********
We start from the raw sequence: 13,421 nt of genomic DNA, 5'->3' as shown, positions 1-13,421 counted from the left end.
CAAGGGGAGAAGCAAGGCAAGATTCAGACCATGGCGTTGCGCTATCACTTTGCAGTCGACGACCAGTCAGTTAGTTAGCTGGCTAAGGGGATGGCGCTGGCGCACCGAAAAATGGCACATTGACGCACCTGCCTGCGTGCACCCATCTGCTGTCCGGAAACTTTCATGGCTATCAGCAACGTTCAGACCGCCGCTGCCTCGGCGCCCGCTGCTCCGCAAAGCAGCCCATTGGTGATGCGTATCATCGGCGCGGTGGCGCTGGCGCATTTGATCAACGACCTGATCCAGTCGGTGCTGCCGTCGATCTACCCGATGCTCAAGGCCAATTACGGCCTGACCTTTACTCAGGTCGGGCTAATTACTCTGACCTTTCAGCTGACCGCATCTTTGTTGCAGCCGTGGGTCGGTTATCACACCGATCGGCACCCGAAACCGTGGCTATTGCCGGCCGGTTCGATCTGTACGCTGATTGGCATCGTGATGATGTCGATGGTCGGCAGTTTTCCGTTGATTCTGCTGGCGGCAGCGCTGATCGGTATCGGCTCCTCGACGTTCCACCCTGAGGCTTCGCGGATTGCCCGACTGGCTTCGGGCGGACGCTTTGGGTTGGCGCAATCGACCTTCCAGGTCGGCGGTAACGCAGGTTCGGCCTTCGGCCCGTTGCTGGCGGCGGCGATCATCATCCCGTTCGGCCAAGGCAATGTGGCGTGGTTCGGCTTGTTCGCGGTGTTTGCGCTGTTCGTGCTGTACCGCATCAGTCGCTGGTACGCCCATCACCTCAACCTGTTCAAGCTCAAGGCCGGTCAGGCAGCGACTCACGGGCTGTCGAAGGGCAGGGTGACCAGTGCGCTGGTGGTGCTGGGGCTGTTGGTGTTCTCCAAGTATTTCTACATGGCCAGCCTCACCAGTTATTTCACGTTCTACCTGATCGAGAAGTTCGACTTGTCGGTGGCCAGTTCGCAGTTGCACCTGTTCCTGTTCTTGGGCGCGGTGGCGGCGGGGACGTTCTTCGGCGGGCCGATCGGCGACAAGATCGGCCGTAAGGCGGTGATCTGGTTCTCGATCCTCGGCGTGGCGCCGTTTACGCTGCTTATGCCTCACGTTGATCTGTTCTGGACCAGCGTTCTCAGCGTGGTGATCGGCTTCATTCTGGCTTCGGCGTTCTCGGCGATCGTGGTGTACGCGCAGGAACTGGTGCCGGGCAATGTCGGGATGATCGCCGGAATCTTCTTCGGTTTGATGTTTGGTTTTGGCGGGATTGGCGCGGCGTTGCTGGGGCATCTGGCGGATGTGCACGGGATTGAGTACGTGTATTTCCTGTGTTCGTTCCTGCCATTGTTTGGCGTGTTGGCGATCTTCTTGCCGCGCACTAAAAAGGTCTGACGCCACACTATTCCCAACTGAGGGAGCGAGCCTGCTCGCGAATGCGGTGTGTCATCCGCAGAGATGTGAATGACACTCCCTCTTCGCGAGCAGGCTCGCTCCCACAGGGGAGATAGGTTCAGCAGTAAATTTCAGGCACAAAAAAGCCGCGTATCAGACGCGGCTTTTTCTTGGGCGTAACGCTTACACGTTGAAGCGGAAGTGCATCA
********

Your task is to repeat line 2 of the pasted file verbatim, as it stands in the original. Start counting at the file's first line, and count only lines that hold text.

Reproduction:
CAAGGGGAGAAGCAAGGCAAGATTCAGACCATGGCGTTGCGCTATCACTTTGCAGTCGACGACCAGTCAGTTAGTTAGCTGGCTAAGGGGATGGCGCTGGCGCACCGAAAAATGGCACATTGACGCACCTGCCTGCGTGCACCCATCTGCTGTCCGGAAACTTTCATGGCTATCAGCAACGTTCAGACCGCCGCTGCCTCGGCGCCCGCTGCTCCGCAAAGCAGCCCATTGGTGATGCGTATCATCGGCGCGGTGGCGCTGGCGCATTTGATCAACGACCTGATCCAGTCGGTGCTGCCGTCGATCTACCCGATGCTCAAGGCCAATTACGGCCTGACCTTTACTCAGGTCGGGCTAATTACTCTGACCTTTCAGCTGACCGCATCTTTGTTGCAGCCGTGGGTCGGTTATCACACCGATCGGCACCCGAAACCGTGGCTATTGCCGGCCGGTTCGATCTGTACGCTGATTGGCATCGTGATGATGTCGATGGTCGGCAGTTTTCCGTTGATTCTGCTGGCGGCAGCGCTGATCGGTATCGGCTCCTCGACGTTCCACCCTGAGGCTTCGCGGATTGCCCGACTGGCTTCGGGCGGACGCTTTGGGTTGGCGCAATCGACCTTCCAGGTCGGCGGTAACGCAGGTTCGGCCTTCGGCCCGTTGCTGGCGGCGGCGATCATCATCCCGTTCGGCCAAGGCAATGTGGCGTGGTTCGGCTTGTTCGCGGTGTTTGCGCTGTTCGTGCTGTACCGCATCAGTCGCTGGTACGCCCATCACCTCAACCTGTTCAAGCTCAAGGCCGGTCAGGCAGCGACTCACGGGCTGTCGAAGGGCAGGGTGACCAGTGCGCTGGTGGTGCTGGGGCTGTTGGTGTTCTCCAAGTATTTCTACATGGCCAGCCTCACCAGTTATTTCACGTTCTACCTGATCGAGAAGTTCGACTTGTCGGTGGCCAGTTCGCAGTTGCACCTGTTCCTGTTCTTGGGCGCGGTGGCGGCGGGGACGTTCTTCGGCGGGCCGATCGGCGACAAGATCGGCCGTAAGGCGGTGATCTGGTTCTCGATCCTCGGCGTGGCGCCGTTTACGCTGCTTATGCCTCACGTTGATCTGTTCTGGACCAGCGTTCTCAGCGTGGTGATCGGCTTCATTCTGGCTTCGGCGTTCTCGGCGATCGTGGTGTACGCGCAGGAACTGGTGCCGGGCAATGTCGGGATGATCGCCGGAATCTTCTTCGGTTTGATGTTTGGTTTTGGCGGGATTGGCGCGGCGTTGCTGGGGCATCTGGCGGATGTGCACGGGATTGAGTACGTGTATTTCCTGTGTTCGTTCCTGCCATTGTTTGGCGTGTTGGCGATCTTCTTGCCGCGCACTAAAAAGGTCTGACGCCACACTATTCCCAACTGAGGGAGCGAGCCTGCTCGCGAATGCGGTGTGTCATCCGCAGAGATGTGAATGACACTCCCTCTTCGCGAGCAGGCTCGCTCCCACAGGGGAGATAGGTTCAGCAGTAAATTTCAGGCACAAAAAAGCCGCGTATCAGACGCGGCTTTTTCTTGGGCGTAACGCTTACACGTTGAAGCGGAAGTGCATCA